• Judith Phillips, University of Wales, Swansea

  • Nigel Walford, Kingston University

  • Nigel Foreman, Middlesex University

  • Mike Lewis, Swansea University

  • Ann Hockey, Anglia Ruskin University


  • The Welsh Assembly Government

  • Colchester Borough Council

  • Castleoak Care Partnerships

  • Age Concern Cymru

  • Swansea Network 50+

  • Swansea U3A

  • Clinical Research Collaboration Cymru


Judith Phillips

Aims and objectives

The aim of the project was to determine the mechanisms and strategies used by older people to navigate unfamiliar spaces as drivers, pedestrians and users of public transport.

The project investigated the influences on someone’s ability to cope with unfamiliar environments and examine the extent to which unfamiliar environments curtail autonomy and independence, and lead to social (and environmental) exclusion.

The project also explored how technologies can assist in enabling older people to adapt to or ameliorate change in their environment.


Older people were recruited and assigned into sets as pedestrians, drivers, and public transport users. Filming of unfamiliar spaces and routes in city centres and villages were displayed in a virtual reality cave. The video filming was of a route undertaken as a bus passenger, as a car driver and as a pedestrian on routes in this unfamiliar environment.

A variety of scripts were presented to older people and they were asked to give a detailed narrative as they navigated a route. Their heart rate was monitored while in the reality cave to assess stress levels.

We calibrated people’s physical and perceptual response to using the reality cave with films of familiar spaces within their localities as a passenger, driver and pedestrian. A follow up qualitative interview explored the extent to which older people encounter unfamiliar environments, the issues that arise and interventions that might assist them in navigation.

Planners in the filmed area were invited to meet with the older participants in a workshop to explore the issues. A group of older people travelled to the area to meet the planners and they were taken on the filmed routes.

At this stage, the research team had developed a demonstrator for GIS/GPS taking into consideration the responses and analysis from the reality cave and this technology was used by older people on the route to assess whether it can help them navigate their designated routes.

This was followed by in-depth interviews with the older people involved. Spatial planners were also interviewed to explore their perceptions of older people’s use and requirements in respect of different types of public spaces, signage and environmental ‘furniture’.

The disciplines collaborating include gerontology, psychology, sport science, geography and spatial planning.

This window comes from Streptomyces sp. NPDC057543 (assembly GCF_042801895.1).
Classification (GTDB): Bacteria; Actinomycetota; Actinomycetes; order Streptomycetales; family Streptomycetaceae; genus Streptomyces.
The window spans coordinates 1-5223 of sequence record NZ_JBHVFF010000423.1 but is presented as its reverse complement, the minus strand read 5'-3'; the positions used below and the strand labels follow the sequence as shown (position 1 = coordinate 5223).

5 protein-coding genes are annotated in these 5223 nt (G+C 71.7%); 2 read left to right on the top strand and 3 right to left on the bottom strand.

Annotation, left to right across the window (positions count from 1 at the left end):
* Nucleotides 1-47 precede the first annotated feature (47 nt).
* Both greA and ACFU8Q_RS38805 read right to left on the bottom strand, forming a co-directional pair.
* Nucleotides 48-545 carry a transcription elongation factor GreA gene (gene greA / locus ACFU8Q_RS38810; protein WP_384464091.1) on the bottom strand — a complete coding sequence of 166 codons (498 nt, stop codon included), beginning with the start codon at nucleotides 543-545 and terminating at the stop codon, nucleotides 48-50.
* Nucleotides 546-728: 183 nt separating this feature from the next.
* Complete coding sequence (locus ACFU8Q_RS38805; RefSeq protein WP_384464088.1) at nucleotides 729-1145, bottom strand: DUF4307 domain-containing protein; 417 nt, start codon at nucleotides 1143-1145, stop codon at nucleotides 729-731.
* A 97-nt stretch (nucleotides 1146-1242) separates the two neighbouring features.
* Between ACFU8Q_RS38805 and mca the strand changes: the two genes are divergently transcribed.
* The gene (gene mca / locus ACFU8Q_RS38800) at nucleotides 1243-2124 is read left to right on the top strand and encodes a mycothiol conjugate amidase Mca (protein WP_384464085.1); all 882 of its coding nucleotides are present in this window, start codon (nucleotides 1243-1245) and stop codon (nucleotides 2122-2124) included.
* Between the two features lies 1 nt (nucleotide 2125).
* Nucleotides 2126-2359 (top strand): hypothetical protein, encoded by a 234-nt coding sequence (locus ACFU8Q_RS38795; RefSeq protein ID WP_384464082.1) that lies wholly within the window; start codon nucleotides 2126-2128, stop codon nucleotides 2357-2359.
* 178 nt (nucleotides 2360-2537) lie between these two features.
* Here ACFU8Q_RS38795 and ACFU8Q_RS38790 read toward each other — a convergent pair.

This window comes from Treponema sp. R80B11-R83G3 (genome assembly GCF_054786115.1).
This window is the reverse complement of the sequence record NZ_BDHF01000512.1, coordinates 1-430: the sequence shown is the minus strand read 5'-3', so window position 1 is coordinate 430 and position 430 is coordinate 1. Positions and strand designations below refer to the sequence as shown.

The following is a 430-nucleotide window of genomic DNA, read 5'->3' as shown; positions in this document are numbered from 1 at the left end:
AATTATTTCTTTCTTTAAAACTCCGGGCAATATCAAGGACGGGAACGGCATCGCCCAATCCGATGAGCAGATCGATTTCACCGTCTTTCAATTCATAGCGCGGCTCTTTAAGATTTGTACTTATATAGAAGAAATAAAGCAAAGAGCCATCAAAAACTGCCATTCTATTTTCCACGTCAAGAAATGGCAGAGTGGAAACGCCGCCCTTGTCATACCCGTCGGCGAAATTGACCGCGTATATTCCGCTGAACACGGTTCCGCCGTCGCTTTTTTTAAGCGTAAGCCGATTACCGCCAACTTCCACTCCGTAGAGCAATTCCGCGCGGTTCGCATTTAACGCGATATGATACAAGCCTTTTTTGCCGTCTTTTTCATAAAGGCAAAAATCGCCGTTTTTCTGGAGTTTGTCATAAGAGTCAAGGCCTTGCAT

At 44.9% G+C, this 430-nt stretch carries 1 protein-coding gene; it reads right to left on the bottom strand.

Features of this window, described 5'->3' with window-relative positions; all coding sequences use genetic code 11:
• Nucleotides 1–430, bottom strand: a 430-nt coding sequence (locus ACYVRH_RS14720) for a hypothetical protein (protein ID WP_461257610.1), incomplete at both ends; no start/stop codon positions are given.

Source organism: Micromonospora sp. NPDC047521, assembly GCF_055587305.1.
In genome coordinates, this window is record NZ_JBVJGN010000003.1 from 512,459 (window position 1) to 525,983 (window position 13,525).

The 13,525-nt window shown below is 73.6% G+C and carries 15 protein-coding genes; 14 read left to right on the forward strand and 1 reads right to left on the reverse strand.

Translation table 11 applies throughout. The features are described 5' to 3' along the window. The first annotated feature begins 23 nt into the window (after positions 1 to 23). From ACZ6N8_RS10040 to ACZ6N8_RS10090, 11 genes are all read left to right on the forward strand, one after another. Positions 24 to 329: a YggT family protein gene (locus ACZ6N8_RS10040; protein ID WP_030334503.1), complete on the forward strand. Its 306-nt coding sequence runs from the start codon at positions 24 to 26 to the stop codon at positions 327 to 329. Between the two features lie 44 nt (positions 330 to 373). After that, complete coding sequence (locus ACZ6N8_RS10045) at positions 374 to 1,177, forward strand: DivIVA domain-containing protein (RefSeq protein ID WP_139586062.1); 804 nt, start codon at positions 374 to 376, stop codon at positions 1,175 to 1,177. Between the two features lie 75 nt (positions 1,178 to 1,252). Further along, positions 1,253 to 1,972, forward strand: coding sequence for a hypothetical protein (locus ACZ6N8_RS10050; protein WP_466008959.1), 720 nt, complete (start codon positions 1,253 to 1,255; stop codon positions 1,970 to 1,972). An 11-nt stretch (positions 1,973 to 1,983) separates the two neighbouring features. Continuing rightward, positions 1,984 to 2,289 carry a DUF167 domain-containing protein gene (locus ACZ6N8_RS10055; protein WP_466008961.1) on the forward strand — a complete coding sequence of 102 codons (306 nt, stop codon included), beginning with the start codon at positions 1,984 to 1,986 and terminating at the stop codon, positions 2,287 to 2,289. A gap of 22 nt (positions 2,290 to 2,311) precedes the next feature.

Reality cave exercise

Policy implications

The research had relevance for a number of policy areas such as transport policy, housing and urban policy as well as policy in relation to promoting social inclusion. The project aimed to work with transport policy officers in the Welsh Assembly Government and local authorities seeking a closer alignment between transport and land use planning, responding effectively and innovatively to the mobility and accessibility needs and requirements of elderly people, and integrating these into both transport and development plans.

The research touched on housing and urban policy and has significance for the impact and planning of regeneration policies in relation to how people identify with particular areas and familiarise themselves with new environments.

Enabling and empowering older people to use public space also had spin offs for the economy as older people are able to function fully as citizens and consumers if they are able to feel confident to explore new areas.

Product development implications

We worked with the mobile communications industry to design and develop a prototype spatial information system for older people on a Personal Data Assistant.

The research also had benefits for companies exploring the mobile technology market. GPS and GIS can be used by a range of older people, some of whom will have cognitive deficits. Companies will be able to design appropriate assistive technologies for different groups of older people.

Practice implications

The practical outcomes included

  • a standard for clear signage for older people, either through fixed signposting or mobile technologies

  • clarification of how changes in the physical features and users of spaces produce feelings of unease amongst older people, accompanied by learning points on how to ameliorate such changes and improve the ambience of public spaces

  • a toolbox of methods, comprising good practice advice and examples, design checklist and policy flowchart, for local authorities to involve older people in meaningful discourse on the environment